Farmhouse Trends

Limewashing a Brick Fireplace vs Painting, Whitewashing, and German Schmear

limewashed brick fireplace with mirror and farmhouse decor

If you have a natural brick fireplace making your living room feel a bit drab, you’ve probably considered a variety of techniques to brighten it up: painting the fireplace a solid color or using a method that allows some of the natural brick to show through like limewash, whitewash, or German schmear. The results can be so similar that choosing between them becomes difficult. This article breaks down the differences and which is the best for your space.

What is Limewashing

Distinctive Feature: soft matte finish, old-world feel, good for the brick and allows it to breathe naturally, full coverage or distressed

Many folks are worried about brightening up their fireplace and thus losing the natural brick feel that a fireplace has. Paint, even whitewashing, does cover that natural look.

Lime wash is a fantastic product that calcifies to your brick (unlike the resin-drying process in traditional paints). This creates a soft, natural patina that preserves the natural look of brick in your home while brightening your fireplace significantly.

If you’re not familiar with limewash, it has some amazing properties that make it especially nice for brick. You can check out this article to learn about limewash and its uses.

The most popular limewash brand right now is Romabio, which is sold in a thick paste that needs to be diluted before application. After dilution, it is applied with a brush just like any other paint. You can let it dry as is, which is what you see in this picture, or you can distress it to reveal some of the natural brick underneath.

closeup of a limewashed fireplace

What is Whitewashing

Distinctive Feature: thinning paint with water allows the natural brick to show through while brightening the space

Whitewashed brick is fairly easy to identify. All the brick is covered in a thin layer of translucent white or grey paint that allows you to see the brick underneath.

closeup of a whitewashed fireplace

Whitewashing brick is very quickly going out of style. Most whitewashed fireplaces look half done. In this particular picture, the fireplace started out with some pretty grey brick, and the painter did a really good job covering everything evenly without leaving streaks.

Lots of whitewash jobs don’t turn out this good. Not many brick colors are well suited to being covered in this manner and it’s really easy to leave streaks that make it obvious the brick was painted. You can check out this article for a more thorough breakdown of the differences between lime wash and whitewash.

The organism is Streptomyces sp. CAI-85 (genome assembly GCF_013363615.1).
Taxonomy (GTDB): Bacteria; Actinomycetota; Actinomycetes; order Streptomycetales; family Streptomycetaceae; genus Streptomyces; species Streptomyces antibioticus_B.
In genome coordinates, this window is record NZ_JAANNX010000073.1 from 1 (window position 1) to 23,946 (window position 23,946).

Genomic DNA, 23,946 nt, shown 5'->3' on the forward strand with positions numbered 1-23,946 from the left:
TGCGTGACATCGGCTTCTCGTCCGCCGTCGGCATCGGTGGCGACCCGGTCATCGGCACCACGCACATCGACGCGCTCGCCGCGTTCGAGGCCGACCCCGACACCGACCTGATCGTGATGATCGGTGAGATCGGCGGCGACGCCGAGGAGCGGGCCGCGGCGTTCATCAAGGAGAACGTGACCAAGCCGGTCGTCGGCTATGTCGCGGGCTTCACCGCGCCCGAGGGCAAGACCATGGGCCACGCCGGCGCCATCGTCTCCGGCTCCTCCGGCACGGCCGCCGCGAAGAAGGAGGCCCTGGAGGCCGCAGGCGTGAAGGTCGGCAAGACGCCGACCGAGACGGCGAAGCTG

German schmear, limewash, and even a fully painted fireplace all look intentional and complete. Most whitewashed fireplaces just have the look of a poorly done DIY project that is half-finished and waiting for some final touch.

That being said, not all whitewashed fireplaces look bad, the one in the picture being a good example. Just be sure to take the project seriously and have good inspiration for your final look.

What is German Schmear

Distinctive Feature: uses mortar instead of paint to preserve the natural masonry look, allows for varying levels of distressing to create the look you want

German Schmear is a really fun technique that create a country cottage look. It involves mixing a cement and spreading it over the brick and mortar. Typically, all the mortar will be fully covered and the brick only partially covered.

If you’re looking to fully cover the brick with no distressing, limewash will be a much better choice than German Schmear, if you’re hoping to leave a lot of the brick exposed, German Schmear will be a better choice than limewash, which typically looks best with just a little distressing here and there.

closeup of a German schmear fireplace

Painting a Fireplace a Solid Color

closeup of a white painted fireplace

Distinctive Feature: bold solid color, tones down the natural feel of the brick for a more modern and less rustic look

While both limewash and paint can deliver the same solid color, they have dramatically different textures. That difference creates a completely unique feel in a space.

Paint, especially when compared directly to lime wash, has an artificial quality. It also feels more intentional, which isn’t necessarily a bad thing.

German schmear and limewash, on the other hand, feel less intentional and more like a natural part of the home. Someone who hasn’t seen the fireplace before could easily walk in and and assume that the fireplace has always looked like that. That assumption will almost never happen with a painted fireplace.

Final Thoughts

Limewash and German schmear both add to the natural look of the brick while brightening it. Limewash is a bit softer than the German schmear and is typically better suited to full coverage looks than heavily distressed looks; German schmear is better suited to heavily distressed looks than full coverage looks.

Whitewashing is a good option if you really like the current color of your brick. It is highly translucent, which means it is prone to streaking and looking half-finished. However, it can produce fantastic results, especially with a pretty starting brick color.

A solid paint job looks unnatural, but it does give your room a planned-out look, which is especially nice in more modern spaces.

What are you going to do in your space? Leave your comments or questions below!

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